“It was during this discussion that our noble team captain, Mark, came up with the brilliant plan of creating team t-shirts and using punctuation symbols instead of numbers on the back. There was a furious scramble to claim interrobang, and a question arose that remains unanswered to this day: does a dollar sign count as a punctuation mark? (In the end, cool factor won out over questionable verisimilitude on that particular issue.)
“So now we were named and marked, and ready for action. By this point I’d had enough fun and nerdiness that I scarcely cared about the looming first game. Sanam–now $anam–explained the basic rules to me on subway ride over, and I figured I was prepared enough.
“Two things I hadn’t anticipated:
“1) Basketball requires a lot of running. Like, a LOT of running. Fortunately we had a good showing of teammates that first game, because there was a steady rotation of subbing-out-before-my-heart-explodes. Some of us were a little hung over from the previous night’s adventures; some of us were just woefully out of shape. Safe to say, by game’s end most of us looked like teammate Mike in this picture.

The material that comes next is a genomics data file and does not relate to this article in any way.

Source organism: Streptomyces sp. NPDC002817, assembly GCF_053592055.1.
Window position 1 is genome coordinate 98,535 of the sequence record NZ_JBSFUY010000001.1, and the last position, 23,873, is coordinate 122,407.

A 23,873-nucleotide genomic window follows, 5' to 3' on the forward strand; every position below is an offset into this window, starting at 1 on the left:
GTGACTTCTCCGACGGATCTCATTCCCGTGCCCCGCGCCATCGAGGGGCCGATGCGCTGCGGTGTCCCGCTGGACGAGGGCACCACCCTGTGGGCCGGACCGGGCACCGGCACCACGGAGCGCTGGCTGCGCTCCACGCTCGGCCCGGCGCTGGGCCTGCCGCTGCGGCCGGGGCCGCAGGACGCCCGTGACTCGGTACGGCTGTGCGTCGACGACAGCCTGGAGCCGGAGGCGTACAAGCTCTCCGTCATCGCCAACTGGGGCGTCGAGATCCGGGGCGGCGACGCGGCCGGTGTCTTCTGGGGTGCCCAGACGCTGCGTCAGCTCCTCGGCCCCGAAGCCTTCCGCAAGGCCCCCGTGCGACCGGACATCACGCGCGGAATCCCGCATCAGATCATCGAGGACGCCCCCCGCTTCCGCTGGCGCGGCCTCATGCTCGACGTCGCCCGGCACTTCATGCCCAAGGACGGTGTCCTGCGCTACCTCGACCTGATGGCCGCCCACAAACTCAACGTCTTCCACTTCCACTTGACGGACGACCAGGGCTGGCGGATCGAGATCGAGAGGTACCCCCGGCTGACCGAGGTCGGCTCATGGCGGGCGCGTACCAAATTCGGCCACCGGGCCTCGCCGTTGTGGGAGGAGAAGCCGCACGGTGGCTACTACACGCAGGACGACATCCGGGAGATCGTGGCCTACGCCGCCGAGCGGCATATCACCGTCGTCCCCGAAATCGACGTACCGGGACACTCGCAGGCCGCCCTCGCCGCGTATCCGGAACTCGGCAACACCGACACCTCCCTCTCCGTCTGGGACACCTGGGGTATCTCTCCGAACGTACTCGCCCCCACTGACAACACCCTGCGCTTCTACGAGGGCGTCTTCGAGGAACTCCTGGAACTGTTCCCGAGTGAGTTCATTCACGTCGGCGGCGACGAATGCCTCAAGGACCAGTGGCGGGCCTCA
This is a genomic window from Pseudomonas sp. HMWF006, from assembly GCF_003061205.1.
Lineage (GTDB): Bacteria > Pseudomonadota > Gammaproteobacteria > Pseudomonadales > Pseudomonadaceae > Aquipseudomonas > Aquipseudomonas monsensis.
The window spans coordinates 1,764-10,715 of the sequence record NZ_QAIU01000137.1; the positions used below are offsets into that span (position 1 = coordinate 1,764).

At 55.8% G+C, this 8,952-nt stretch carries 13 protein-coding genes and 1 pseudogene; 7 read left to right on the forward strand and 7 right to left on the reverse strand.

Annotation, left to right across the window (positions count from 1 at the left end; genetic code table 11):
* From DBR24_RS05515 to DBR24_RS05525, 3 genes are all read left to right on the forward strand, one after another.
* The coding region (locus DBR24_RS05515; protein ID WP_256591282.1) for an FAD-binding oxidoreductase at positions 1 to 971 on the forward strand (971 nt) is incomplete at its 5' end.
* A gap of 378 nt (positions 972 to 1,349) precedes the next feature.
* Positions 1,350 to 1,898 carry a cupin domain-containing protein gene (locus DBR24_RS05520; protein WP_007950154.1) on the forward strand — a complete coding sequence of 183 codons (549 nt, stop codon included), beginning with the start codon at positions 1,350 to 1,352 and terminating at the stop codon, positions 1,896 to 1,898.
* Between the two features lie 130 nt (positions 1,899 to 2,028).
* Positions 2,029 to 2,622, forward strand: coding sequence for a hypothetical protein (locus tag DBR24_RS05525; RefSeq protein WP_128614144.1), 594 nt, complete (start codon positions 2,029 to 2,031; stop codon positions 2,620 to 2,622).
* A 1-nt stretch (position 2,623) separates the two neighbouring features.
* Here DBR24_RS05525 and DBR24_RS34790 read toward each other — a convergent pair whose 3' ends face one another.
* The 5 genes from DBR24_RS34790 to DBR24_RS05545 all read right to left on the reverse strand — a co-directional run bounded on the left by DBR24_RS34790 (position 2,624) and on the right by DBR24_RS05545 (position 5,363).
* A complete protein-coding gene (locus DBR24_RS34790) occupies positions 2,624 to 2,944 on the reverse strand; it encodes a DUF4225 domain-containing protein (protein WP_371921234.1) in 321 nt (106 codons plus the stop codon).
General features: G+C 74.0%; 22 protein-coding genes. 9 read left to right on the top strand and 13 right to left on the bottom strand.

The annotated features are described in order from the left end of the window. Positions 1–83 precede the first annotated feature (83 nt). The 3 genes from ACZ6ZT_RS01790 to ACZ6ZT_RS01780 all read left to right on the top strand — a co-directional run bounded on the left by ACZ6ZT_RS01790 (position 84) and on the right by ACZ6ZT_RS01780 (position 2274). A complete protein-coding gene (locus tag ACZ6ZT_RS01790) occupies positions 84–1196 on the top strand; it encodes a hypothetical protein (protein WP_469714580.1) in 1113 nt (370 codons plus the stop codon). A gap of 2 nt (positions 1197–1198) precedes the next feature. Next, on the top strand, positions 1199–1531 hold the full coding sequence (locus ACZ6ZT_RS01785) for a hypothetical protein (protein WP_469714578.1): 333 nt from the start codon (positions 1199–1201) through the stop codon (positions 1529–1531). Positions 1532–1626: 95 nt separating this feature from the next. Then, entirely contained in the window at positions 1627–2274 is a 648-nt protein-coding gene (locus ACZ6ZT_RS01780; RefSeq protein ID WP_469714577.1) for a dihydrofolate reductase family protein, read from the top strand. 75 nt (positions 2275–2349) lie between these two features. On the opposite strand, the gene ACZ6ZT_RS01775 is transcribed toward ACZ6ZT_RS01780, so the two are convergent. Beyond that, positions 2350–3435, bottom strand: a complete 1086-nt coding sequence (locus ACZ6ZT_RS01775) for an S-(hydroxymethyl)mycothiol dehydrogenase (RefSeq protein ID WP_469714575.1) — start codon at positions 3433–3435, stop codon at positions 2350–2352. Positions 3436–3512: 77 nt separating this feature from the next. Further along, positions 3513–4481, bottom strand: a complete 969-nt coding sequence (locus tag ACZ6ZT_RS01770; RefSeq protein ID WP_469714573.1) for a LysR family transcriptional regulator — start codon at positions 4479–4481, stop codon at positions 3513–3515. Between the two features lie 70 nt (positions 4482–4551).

“Most of all, my teammates proved to be just as awesome on-court as off; encouraging, hilarious, and in some instances enthusiastically clad in short-shorts. From ampersand to ellipses, from asterisk to exclamation point, I couldn’t ask for a better group. Week after week we have thundered up and down the court with great dexterity, generally taking a triumphant second-place in every game we play, and once even winning!
“So, many, many thanks to WORD for organizing such a lovely literary league that has attracted such perspicacious people; I know where I’ll be doing my Christmas book shopping this year. And the basketball experience as a whole has reminded me not just to try out new things, but to re-visit old things as well. After all, if I find I now like dodgeball and love basketball, who knows: maybe it’s time to take another stab at Trigonometry?
The Em Dash